Nebraska, the 16th largest state, is known as the ‘Cornhusker State’ due to the large amount of corn the state produces. Crossed by many historic explorers, Nebraska has long been a stopover point for western migration and much of its population growth as a territory came from pioneers heading west who preferred Nebraska cattle-friendly prairie.
Agriculture, most notably grains and livestock, is a prime component of Nebraska’s economy and its supplementary industries, such as transportation and machine production, also constitute a significant part of the state’s economic output. As a Midwest state Nebraska is largely treeless and prone to violent storms and tornado outbreaks when the season strikes; and is also a prime location for historic pioneer era landmarks and parks.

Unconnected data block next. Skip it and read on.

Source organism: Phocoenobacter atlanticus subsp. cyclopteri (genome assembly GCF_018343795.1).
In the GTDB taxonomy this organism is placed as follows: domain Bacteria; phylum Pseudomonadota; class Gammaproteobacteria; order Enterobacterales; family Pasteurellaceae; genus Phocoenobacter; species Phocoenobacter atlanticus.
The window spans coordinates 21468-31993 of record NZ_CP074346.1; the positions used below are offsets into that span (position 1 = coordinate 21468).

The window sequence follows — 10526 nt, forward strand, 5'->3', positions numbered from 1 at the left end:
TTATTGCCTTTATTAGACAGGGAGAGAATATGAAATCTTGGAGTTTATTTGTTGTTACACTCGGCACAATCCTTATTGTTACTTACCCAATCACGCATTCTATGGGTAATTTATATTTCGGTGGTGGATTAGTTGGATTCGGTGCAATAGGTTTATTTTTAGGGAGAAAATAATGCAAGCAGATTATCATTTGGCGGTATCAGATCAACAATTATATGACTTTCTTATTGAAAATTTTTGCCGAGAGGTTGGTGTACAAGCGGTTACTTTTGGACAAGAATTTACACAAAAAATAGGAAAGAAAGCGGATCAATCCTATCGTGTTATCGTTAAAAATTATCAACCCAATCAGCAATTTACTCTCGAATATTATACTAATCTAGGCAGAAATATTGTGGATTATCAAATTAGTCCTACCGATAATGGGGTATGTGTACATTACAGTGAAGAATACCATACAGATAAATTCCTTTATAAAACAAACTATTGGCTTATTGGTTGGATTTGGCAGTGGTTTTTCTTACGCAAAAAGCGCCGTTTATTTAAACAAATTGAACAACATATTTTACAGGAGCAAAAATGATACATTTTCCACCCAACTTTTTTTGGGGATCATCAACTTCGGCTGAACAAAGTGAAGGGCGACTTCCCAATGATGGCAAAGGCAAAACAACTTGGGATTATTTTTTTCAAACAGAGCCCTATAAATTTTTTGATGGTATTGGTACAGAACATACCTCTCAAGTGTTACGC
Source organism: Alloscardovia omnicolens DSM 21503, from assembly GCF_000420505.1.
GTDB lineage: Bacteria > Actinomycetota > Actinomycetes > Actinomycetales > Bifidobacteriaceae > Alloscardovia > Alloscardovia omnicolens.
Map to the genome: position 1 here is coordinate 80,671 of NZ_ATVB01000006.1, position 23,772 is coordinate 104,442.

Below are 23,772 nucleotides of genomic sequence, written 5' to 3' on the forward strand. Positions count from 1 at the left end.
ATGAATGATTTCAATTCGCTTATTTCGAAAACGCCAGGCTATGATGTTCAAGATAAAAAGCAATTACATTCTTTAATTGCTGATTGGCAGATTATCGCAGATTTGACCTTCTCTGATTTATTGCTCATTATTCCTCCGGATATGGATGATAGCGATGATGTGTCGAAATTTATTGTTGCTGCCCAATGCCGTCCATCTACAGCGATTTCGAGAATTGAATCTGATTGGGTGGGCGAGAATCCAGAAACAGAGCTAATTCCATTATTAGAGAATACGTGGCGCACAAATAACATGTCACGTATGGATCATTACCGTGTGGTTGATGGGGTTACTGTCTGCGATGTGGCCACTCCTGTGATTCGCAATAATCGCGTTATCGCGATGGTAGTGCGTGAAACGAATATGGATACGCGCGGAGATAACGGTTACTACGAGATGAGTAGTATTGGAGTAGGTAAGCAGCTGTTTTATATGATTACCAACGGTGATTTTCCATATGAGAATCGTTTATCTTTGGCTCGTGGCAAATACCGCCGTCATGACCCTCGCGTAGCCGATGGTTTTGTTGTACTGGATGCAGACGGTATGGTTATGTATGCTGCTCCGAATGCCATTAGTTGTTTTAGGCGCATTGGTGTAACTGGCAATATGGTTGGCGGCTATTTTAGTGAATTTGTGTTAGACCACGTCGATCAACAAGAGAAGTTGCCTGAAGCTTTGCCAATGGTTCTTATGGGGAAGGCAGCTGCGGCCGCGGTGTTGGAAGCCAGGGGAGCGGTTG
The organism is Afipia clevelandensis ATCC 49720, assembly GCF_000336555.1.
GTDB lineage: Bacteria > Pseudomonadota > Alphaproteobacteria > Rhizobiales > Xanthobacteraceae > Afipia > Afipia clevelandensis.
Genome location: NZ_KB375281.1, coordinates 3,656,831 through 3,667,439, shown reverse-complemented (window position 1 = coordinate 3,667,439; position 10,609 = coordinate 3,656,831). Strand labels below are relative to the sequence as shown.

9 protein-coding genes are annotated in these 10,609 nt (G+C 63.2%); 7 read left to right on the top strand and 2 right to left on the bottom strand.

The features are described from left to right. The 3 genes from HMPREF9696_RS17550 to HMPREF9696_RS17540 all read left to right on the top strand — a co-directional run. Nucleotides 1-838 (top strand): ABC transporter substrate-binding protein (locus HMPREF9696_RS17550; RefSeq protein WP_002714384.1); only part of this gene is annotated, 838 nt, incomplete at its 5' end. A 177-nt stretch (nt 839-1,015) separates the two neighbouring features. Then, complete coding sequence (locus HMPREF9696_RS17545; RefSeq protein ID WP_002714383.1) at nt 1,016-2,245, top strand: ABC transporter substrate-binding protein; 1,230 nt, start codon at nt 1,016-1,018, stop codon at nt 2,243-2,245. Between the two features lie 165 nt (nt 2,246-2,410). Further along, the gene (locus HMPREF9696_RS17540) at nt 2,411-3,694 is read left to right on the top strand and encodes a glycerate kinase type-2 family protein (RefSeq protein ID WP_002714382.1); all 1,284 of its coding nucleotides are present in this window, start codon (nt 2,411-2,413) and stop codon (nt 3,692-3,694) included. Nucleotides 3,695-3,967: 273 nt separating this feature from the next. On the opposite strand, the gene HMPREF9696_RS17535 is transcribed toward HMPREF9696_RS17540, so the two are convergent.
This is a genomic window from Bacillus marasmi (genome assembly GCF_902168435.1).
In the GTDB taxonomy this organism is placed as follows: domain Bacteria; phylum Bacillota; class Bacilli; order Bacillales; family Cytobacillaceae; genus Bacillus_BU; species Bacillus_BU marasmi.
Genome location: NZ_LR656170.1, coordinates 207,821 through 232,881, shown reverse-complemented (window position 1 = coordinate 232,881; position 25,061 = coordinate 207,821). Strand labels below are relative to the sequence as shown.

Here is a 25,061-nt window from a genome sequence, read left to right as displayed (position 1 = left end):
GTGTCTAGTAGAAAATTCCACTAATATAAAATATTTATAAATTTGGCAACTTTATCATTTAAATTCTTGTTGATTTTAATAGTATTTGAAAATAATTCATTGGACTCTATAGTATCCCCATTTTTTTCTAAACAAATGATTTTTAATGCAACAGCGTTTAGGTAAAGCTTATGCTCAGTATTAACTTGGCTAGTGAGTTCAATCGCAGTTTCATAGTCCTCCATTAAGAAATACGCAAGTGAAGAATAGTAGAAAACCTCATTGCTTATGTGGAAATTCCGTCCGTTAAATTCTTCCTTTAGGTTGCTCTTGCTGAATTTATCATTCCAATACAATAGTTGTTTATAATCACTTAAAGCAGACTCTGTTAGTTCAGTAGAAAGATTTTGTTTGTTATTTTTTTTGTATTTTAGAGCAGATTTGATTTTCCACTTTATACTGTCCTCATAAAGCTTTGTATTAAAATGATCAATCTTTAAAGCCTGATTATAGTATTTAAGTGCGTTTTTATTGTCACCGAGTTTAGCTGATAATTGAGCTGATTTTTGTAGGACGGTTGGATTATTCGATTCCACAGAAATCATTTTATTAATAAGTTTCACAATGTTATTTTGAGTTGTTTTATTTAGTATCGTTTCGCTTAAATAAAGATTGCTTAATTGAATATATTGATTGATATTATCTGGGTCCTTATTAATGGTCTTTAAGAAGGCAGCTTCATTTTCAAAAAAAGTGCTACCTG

Much of Nebraska’s population is clustered near the eastern state line around Omaha and Lincoln. Smaller concentrations can be found in the southern part of the state along the east-west interstate highway.